Hope this helps, and let us know what you eventually find.

EDIT: I'm making the assumption, of course, that your system is similar to mine...which certainly may not be the case. According to research I did back in 2015, Nations Electric, a family-owned business, has been designing, fabricating, and in some cases installing, high performance electric systems for marine, automotive competition, and RV use for a number if years. I believe the arrangement was that they designed the system used in our Agile and shipped the parts as a "kit" to RT in Ontario for on-site installation.
 
Thank you RT.SS! Though not following 100%, so far this is really enlightening to me, and it sounds very logical even with my limited understanding. I believe the Ecotrek shuts down when voltage readout falls below +12.5VDC on the panel. I will try to charge up the battery under the hood and go from there. Thank you!

If I have to guess, there is a short in the field output wire (blue wire in the harness) from Balmar to alternator, short could be in the connector or alternator itself. The 10 amp fuse is from positive output of the alternator, the field wire is also positive, if it gets grounded it can blow the fuse and possibly melt the field wiring/ fry the Balmar (smoke?) if higher rated fuse was used.

If you cannot reset the Ecotreks, most likely you have completely discharge it and it shut down. It needs an outside power to wake it up, and that is the job of the Aux. AGM battery (located underhood) but if that battery is also depleted then you're back to square one. The AGM also acts a buffer for the 2nd alternator. Check the AGM voltage to confirm, if it's low, hook a charger to it to bring it up to full charge...then try to reset the Ecotreks again. Do not replace the Balmar fuse until you figure out the cause.

The solar and inverter were originally wired into the Ecotrek discharge side, so when Ecotreks are offline- it is not getting a charge current from solar or inverter/shore. And because your Underhood is non-functioning then your Ecotrek battery most likely was severly discharged and it has shut down.
Sorry for many typos as it is hard to type on a tiny mobile screen. Good luck.
 
Hi RT.SS, good news, you were right, the issue is somewhere on the Underhood Charging system. When I plugged my charger to the AGM battery under the hood, then pressed the battery separator switch, power came on. I want to ask you one more question. Any way to determine if the alternator is good or not? If the engine is running, should it not output a +13.8VDC on the harness? For the voltage regulator module, that I know has been burnt out for sure as I saw smoke come out of it when I had (stupidly) replaced it with a higher amperage fuse when I had discovered that it was burnt out. Well at least I am somewhat relieved as now I know it's not something major!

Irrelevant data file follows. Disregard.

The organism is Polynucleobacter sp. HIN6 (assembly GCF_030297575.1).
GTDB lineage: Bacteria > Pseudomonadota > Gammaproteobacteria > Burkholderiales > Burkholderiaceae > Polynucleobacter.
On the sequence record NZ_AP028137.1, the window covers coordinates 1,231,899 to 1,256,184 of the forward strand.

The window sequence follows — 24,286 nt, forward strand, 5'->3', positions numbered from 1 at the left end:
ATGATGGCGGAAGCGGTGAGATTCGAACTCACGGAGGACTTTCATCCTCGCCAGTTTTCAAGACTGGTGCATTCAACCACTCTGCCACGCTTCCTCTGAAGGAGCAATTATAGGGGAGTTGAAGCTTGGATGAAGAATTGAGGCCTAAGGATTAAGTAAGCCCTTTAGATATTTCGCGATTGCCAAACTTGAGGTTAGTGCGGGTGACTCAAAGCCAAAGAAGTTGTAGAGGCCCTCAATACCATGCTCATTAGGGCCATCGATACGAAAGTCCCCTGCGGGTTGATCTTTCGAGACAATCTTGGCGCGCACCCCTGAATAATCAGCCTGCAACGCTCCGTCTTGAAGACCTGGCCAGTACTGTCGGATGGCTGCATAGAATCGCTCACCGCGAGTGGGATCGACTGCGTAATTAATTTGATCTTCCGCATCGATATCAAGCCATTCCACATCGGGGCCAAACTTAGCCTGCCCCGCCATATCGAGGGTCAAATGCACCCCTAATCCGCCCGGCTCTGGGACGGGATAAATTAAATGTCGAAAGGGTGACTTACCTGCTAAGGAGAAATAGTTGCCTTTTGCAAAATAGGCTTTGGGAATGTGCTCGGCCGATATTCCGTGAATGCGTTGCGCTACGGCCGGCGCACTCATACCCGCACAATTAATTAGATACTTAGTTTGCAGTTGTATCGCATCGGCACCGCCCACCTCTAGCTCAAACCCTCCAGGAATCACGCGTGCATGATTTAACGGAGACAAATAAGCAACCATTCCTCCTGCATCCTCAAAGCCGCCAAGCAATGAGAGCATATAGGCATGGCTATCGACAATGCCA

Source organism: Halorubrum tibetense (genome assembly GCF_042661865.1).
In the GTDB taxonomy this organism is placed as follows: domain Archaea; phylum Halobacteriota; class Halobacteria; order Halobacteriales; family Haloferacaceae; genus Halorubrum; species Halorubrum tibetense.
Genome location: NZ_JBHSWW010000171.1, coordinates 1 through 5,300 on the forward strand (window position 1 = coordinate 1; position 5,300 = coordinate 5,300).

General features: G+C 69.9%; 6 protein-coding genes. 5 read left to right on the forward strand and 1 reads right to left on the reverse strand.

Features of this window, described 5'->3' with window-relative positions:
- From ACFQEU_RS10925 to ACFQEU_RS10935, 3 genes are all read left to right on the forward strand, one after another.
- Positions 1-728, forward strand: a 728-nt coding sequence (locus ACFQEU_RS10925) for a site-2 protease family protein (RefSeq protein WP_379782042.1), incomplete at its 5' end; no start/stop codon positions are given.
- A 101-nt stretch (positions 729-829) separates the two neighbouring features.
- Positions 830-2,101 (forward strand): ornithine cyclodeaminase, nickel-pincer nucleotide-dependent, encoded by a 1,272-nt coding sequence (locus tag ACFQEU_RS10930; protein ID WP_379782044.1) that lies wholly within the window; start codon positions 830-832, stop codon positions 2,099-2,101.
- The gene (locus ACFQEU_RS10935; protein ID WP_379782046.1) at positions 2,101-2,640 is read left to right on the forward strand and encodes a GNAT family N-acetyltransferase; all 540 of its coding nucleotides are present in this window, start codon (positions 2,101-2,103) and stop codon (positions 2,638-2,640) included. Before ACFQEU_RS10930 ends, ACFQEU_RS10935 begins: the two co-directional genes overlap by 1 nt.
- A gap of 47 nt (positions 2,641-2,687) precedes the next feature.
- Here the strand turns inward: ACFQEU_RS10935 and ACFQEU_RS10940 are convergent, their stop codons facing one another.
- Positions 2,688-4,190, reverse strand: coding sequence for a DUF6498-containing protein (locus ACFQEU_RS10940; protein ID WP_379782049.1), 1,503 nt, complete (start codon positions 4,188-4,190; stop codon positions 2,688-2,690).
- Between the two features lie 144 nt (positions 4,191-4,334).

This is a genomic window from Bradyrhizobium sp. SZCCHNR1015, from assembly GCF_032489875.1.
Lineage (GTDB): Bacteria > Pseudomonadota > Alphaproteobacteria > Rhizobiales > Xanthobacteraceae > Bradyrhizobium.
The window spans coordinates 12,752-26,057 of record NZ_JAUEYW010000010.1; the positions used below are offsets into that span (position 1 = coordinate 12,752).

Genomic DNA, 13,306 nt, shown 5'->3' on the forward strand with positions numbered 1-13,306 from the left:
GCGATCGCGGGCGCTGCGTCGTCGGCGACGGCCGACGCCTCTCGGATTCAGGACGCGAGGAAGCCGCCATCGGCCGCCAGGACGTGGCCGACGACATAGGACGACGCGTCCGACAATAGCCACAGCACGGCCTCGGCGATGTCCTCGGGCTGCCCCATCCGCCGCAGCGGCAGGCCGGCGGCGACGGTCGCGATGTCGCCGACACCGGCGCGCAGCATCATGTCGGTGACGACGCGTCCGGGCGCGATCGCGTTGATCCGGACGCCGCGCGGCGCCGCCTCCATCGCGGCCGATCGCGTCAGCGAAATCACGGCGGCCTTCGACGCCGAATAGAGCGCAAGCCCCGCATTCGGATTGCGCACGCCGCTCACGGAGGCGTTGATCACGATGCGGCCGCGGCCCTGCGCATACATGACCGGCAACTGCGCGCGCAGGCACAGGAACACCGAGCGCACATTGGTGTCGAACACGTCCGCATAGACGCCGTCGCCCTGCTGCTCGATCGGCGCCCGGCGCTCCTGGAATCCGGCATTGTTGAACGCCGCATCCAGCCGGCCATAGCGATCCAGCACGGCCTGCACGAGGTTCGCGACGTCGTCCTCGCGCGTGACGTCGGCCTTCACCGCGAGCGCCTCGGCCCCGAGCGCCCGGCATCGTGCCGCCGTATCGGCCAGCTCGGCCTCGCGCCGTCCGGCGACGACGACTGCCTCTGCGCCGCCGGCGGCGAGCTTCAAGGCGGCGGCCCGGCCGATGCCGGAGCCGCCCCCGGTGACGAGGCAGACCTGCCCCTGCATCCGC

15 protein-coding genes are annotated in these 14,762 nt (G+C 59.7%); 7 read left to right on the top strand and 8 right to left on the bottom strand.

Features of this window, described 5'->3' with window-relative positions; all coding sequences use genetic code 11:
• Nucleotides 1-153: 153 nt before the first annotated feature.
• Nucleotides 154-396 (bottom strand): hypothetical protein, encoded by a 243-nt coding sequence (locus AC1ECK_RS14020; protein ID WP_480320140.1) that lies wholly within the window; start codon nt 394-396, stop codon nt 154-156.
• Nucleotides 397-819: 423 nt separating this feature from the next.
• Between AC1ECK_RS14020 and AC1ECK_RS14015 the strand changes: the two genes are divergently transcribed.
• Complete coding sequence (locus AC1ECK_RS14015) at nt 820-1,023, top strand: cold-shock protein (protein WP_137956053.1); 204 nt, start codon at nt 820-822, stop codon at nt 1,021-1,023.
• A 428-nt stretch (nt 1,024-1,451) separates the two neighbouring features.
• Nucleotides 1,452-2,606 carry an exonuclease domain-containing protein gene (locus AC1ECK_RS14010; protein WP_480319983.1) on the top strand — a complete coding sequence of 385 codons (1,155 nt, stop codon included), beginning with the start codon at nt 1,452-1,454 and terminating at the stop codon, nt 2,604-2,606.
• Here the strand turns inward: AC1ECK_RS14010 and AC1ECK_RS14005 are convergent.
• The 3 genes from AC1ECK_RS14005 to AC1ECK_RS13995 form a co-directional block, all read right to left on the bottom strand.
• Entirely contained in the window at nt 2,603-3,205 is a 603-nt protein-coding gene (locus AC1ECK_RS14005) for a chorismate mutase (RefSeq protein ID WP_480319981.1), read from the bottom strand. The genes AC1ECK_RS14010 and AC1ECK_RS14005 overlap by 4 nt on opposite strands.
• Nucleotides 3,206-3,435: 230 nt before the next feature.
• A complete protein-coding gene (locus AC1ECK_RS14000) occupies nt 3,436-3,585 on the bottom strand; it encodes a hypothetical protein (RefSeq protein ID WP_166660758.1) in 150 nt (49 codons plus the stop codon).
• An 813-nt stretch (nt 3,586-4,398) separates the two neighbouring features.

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RT.SS

Member
Look up for the Balmar MC-614 manual online, the bottom pages is for testing and troubleshooting of the Balmar and Alternator.

The UHG (alternator) will not work withouth the Balmar. The Balmar MC-614 is a programmable regulator / battery charger, the alternator output voltage is dependent on programmed settings, usually you will see 13 + volts from alternator output when it is charging.
 
Did some testing today using DMM on the harness as described on the MC-614 user's manual. Result was not good. Only positive voltage being read from the RED lead, the others, BROWN and BLUE both shows no output -- with ignition OFF and with it ON. I haven't yet performed continuity check on each lead, it could have been shorted inside the cable loom. I will most likely check it one more time before making any conclusion whether this or that may be bad. I really hope that it's the wires that may have shorted and not the alternator had gone bad. Fortunately though, I can just charge the AGM to charge the Lithiums located in the back. I was able to charge up the house batteries last night to about 13.5 which typically lasts me a whole day. Only problem is in order to charge these temporarily, I'd have to carry around a small generator. But willing to deal with this little hassel until the underhood generator issue has been resolved.

Look up for the Balmar MC-614 manual online, the bottom pages is for testing and troubleshooting of the Balmar and Alternator.

The UHG (alternator) will not work withouth the Balmar. The Balmar MC-614 is a programmable regulator / battery charger, the alternator output voltage is dependent on programmed settings, usually you will see 13 + volts from alternator output when it is charging.
 
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Thank you RS.SS. I was thinking of just removing the Underhood generator and Voltage Regulator unit altogether and just installing an automatic battery separator unit wired directly to the coach battery which will just charge the AGM and Lithium when the vehicle is moving. This extra gear it seems is nothing but hassel. Just wanted to get your opinion on this, thank you.
If your Ecotrek battery module is online, you should be able to charge it via solar and shore via inverter/charger.
 
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All, I have another question. If the engine is running, and suppose that the alternator is functional, would the field (BLUE) wire show a output DC voltage of about +13.8?
 
Okay, so I've decided to add another circuit separate from the Balmar system that will be wired to the main battery for slow charging with a directional valve. At some point I will be fixing the Balmar system but for now, I just need to get the AGM and Li charged while I am driving to my destination so speed of charge is not critical as I also have portable gennie. I went with 120A Blue Sea SI unit which I think should do the job.